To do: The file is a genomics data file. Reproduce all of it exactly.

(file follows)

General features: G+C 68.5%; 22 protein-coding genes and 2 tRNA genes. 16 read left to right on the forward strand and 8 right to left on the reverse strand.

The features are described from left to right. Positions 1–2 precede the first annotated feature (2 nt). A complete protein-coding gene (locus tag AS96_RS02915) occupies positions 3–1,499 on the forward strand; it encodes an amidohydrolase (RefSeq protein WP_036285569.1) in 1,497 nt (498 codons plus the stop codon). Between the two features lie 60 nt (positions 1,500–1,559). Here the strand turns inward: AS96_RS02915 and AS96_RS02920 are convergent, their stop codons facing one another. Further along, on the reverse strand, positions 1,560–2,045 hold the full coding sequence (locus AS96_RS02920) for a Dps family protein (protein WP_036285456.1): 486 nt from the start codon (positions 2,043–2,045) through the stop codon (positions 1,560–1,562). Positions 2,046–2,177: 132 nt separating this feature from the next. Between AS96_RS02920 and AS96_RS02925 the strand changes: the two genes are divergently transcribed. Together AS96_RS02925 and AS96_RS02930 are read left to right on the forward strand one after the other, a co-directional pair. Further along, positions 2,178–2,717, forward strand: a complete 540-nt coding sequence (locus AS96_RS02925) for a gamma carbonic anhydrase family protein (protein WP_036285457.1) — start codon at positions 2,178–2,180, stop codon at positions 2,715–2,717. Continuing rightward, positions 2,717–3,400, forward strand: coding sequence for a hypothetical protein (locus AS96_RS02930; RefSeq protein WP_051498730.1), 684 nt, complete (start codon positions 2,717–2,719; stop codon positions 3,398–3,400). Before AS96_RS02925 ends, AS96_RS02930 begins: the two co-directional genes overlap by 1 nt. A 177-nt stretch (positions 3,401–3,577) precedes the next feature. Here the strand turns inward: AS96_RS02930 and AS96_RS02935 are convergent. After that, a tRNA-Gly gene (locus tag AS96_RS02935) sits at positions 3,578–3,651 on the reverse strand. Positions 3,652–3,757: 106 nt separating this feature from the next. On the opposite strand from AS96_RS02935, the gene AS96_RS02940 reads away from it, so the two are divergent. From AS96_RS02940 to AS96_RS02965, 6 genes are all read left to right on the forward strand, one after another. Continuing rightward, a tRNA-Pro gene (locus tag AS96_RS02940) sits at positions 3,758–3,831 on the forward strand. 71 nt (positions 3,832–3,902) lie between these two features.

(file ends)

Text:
General features: G+C 68.5%; 22 protein-coding genes and 2 tRNA genes. 16 read left to right on the forward strand and 8 right to left on the reverse strand.

The features are described from left to right. Positions 1–2 precede the first annotated feature (2 nt). A complete protein-coding gene (locus tag AS96_RS02915) occupies positions 3–1,499 on the forward strand; it encodes an amidohydrolase (RefSeq protein WP_036285569.1) in 1,497 nt (498 codons plus the stop codon). Between the two features lie 60 nt (positions 1,500–1,559). Here the strand turns inward: AS96_RS02915 and AS96_RS02920 are convergent, their stop codons facing one another. Further along, on the reverse strand, positions 1,560–2,045 hold the full coding sequence (locus AS96_RS02920) for a Dps family protein (protein WP_036285456.1): 486 nt from the start codon (positions 2,043–2,045) through the stop codon (positions 1,560–1,562). Positions 2,046–2,177: 132 nt separating this feature from the next. Between AS96_RS02920 and AS96_RS02925 the strand changes: the two genes are divergently transcribed. Together AS96_RS02925 and AS96_RS02930 are read left to right on the forward strand one after the other, a co-directional pair. Further along, positions 2,178–2,717, forward strand: a complete 540-nt coding sequence (locus AS96_RS02925) for a gamma carbonic anhydrase family protein (protein WP_036285457.1) — start codon at positions 2,178–2,180, stop codon at positions 2,715–2,717. Continuing rightward, positions 2,717–3,400, forward strand: coding sequence for a hypothetical protein (locus AS96_RS02930; RefSeq protein WP_051498730.1), 684 nt, complete (start codon positions 2,717–2,719; stop codon positions 3,398–3,400). Before AS96_RS02925 ends, AS96_RS02930 begins: the two co-directional genes overlap by 1 nt. A 177-nt stretch (positions 3,401–3,577) precedes the next feature. Here the strand turns inward: AS96_RS02930 and AS96_RS02935 are convergent. After that, a tRNA-Gly gene (locus tag AS96_RS02935) sits at positions 3,578–3,651 on the reverse strand. Positions 3,652–3,757: 106 nt separating this feature from the next. On the opposite strand from AS96_RS02935, the gene AS96_RS02940 reads away from it, so the two are divergent. From AS96_RS02940 to AS96_RS02965, 6 genes are all read left to right on the forward strand, one after another. Continuing rightward, a tRNA-Pro gene (locus tag AS96_RS02940) sits at positions 3,758–3,831 on the forward strand. 71 nt (positions 3,832–3,902) lie between these two features.